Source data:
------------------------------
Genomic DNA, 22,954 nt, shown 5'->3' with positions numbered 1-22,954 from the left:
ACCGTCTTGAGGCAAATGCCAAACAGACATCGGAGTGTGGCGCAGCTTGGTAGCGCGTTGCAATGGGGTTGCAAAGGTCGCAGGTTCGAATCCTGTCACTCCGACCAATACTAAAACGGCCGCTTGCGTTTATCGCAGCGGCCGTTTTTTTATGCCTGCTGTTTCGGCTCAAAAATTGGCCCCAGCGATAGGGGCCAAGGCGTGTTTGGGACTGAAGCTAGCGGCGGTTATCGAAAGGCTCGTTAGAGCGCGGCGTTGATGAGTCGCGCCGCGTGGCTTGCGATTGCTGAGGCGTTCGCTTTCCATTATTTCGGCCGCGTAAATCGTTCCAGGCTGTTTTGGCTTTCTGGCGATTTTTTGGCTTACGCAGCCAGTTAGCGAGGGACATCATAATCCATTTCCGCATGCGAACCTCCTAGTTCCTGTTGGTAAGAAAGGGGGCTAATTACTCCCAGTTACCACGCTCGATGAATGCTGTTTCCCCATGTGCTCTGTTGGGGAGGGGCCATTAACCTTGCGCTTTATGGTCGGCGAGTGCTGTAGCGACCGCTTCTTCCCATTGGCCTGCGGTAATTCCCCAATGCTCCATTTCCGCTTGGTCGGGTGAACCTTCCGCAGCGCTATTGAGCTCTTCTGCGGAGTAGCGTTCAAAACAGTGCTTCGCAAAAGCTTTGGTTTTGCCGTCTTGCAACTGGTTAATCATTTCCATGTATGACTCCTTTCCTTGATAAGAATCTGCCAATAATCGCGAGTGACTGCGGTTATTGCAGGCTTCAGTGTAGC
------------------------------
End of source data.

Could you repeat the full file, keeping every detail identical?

Genomic DNA, 22,954 nt, shown 5'->3' with positions numbered 1-22,954 from the left:
ACCGTCTTGAGGCAAATGCCAAACAGACATCGGAGTGTGGCGCAGCTTGGTAGCGCGTTGCAATGGGGTTGCAAAGGTCGCAGGTTCGAATCCTGTCACTCCGACCAATACTAAAACGGCCGCTTGCGTTTATCGCAGCGGCCGTTTTTTTATGCCTGCTGTTTCGGCTCAAAAATTGGCCCCAGCGATAGGGGCCAAGGCGTGTTTGGGACTGAAGCTAGCGGCGGTTATCGAAAGGCTCGTTAGAGCGCGGCGTTGATGAGTCGCGCCGCGTGGCTTGCGATTGCTGAGGCGTTCGCTTTCCATTATTTCGGCCGCGTAAATCGTTCCAGGCTGTTTTGGCTTTCTGGCGATTTTTTGGCTTACGCAGCCAGTTAGCGAGGGACATCATAATCCATTTCCGCATGCGAACCTCCTAGTTCCTGTTGGTAAGAAAGGGGGCTAATTACTCCCAGTTACCACGCTCGATGAATGCTGTTTCCCCATGTGCTCTGTTGGGGAGGGGCCATTAACCTTGCGCTTTATGGTCGGCGAGTGCTGTAGCGACCGCTTCTTCCCATTGGCCTGCGGTAATTCCCCAATGCTCCATTTCCGCTTGGTCGGGTGAACCTTCCGCAGCGCTATTGAGCTCTTCTGCGGAGTAGCGTTCAAAACAGTGCTTCGCAAAAGCTTTGGTTTTGCCGTCTTGCAACTGGTTAATCATTTCCATGTATGACTCCTTTCCTTGATAAGAATCTGCCAATAATCGCGAGTGACTGCGGTTATTGCAGGCTTCAGTGTAGC